When Trooper Henderson obtained permission to search the vehicle, Trooper Dean, who stayed in the patrol car during the initial contacts with defendant, approached to help Trooper Henderson search the vehicle. Defendant exited the Toyota and was told to stand in front of the vehicle while the officers searched it. Defendant was wearing a baggy white shirt that did not move in the wind when he stepped out of the vehicle.

Trooper Dean approached the driver's side of the vehicle to begin his search. He looked at the steering panel and noticed that the dash and steering panel looked out of place. Using his pocket knife, Trooper Dean probed at the crack between the steering panel and the dash until the steering panel fell, revealing gaps in the dash. Trooper Dean shone his flashlight into the gaps and noticed what he believed to be illegal contraband. The items were subsequently removed and found to be methamphetamine. Defendant was placed under arrest and read his Miranda rights. On the way to Topeka, in the course of questioning the defendant, the troopers learned that defendant's real name was Felipe Perales and that he had an outstanding warrant in Oregon. The officers also learned that defendant was an illegal immigrant.

The troopers arrived in Topeka and met with Drug Enforcement Agent James Morgan in the Topeka Police Department parking lot. Morgan read defendant his Miranda rights and asked him if he was willing to cooperate in a controlled delivery. During the interview, Agent Stanchitis, who is fluent in Spanish, was available to interpret, but was not utilized because defendant did not have trouble understanding English. Defendant was initially agreeable, but did not cooperate to the agents' satisfaction. Defendant told Morgan that he was to call someone once he arrived in Kansas City, but did not give agents the name of the individual, although he provided a phone number for the individual, from memory. Defendant told agents that he had the Toyota for two months and that he had borrowed it from a person whom he refused to identify. After the interview, agents decided that defendant was not sufficiently cooperative to conduct a controlled delivery.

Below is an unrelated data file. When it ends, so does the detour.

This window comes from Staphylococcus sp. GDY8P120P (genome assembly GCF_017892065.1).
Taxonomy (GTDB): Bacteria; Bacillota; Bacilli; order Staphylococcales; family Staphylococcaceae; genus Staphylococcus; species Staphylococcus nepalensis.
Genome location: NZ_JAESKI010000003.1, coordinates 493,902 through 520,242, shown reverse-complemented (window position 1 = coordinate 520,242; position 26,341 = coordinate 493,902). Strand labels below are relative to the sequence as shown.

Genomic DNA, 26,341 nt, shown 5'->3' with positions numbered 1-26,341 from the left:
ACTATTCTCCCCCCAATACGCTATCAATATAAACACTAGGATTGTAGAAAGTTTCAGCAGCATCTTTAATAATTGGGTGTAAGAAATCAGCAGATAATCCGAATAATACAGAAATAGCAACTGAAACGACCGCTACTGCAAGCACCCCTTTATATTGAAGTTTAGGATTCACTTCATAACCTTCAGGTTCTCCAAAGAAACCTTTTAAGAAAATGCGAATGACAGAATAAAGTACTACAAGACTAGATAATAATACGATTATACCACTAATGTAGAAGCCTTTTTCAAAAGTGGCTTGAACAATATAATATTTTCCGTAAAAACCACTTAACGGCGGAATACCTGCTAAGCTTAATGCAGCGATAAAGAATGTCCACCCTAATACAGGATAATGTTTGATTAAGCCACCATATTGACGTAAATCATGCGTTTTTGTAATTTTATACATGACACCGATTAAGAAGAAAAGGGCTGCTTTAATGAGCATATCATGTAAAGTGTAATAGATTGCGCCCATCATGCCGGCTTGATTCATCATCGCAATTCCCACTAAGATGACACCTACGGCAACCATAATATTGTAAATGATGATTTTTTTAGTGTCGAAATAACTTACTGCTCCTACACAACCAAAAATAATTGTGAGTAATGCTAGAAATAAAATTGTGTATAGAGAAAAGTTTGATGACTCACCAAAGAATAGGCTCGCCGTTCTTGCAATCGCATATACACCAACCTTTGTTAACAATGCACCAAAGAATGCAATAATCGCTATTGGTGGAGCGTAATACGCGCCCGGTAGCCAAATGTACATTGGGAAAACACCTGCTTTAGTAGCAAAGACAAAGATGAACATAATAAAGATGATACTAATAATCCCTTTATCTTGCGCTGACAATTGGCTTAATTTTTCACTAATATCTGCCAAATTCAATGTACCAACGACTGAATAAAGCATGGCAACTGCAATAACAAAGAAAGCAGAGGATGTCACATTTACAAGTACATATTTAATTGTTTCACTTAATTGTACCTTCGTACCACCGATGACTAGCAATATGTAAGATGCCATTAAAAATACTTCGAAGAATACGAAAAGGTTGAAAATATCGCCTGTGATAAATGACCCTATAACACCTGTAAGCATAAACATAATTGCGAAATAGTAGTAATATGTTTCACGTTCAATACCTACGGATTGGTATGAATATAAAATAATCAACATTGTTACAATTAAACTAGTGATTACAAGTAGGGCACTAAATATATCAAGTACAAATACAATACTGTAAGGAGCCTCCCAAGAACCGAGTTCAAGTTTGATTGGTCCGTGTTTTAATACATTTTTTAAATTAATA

Traffic Stop

Defendant's first claim is that Troopers Henderson and Dean did not have reasonable suspicion to stop the Toyota. Defendant claims that a quick drift over the fog line in windy conditions was not enough to give officers reasonable suspicion that defendant violated K.S.A. § 8-1522.*fn2

"Stopping an automobile and detaining its occupants constitutes a seizure within the meaning of the Fourth Amendment, even though the purpose of the stop is limited and the detention quite brief."*fn3 The reasonableness of a stop is analyzed under Terry v. Ohio;*fn4 the test is whether the stop was justified at its inception, and whether it was reasonably related in scope to the circumstances which justified the stop in the first place.*fn5 "[A] traffic stop'is reasonable under the Fourth Amendment at its inception if the officer has either (1) probable cause to believe a traffic violation has occurred or (2) a reasonable articulable suspicion that'this particular motorist violated any one of the multitude of applicable traffic and equipment regulations of the jurisdiction.""*fn6 Thus, the question before the Court is whether, under the circumstances, Troopers Henderson and Dean had probable cause to stop the Toyota or at the least, reasonable suspicion that defendant was impaired in some way.

The relevant Kansas statute provides that "[a] vehicle shall be driven as nearly as practicable entirely within a single lane and shall not be moved from such lane until the driver has first ascertained that such movement can be made with safety."*fn7 In United States v. Gregory,*fn8 the Tenth Circuit found that a single incident of drifting over the fog line did not give officers probable cause to stop a U-haul truck that was driving on Interstate 70.*fn9 The Court reasoned that a single drift of two feet over the fog line was not a violation of Utah's traffic laws, for the windy weather and winding, mountainous road conditions made it difficult for the defendant to keep the vehicle and trailer within a single lane.*fn10 But in United States v. Ozbirn,*fn11 the Tenth Circuit concluded that the officers had probable cause to stop defendant for violation of K.S.A. ยง 8-1522 when his motor home ...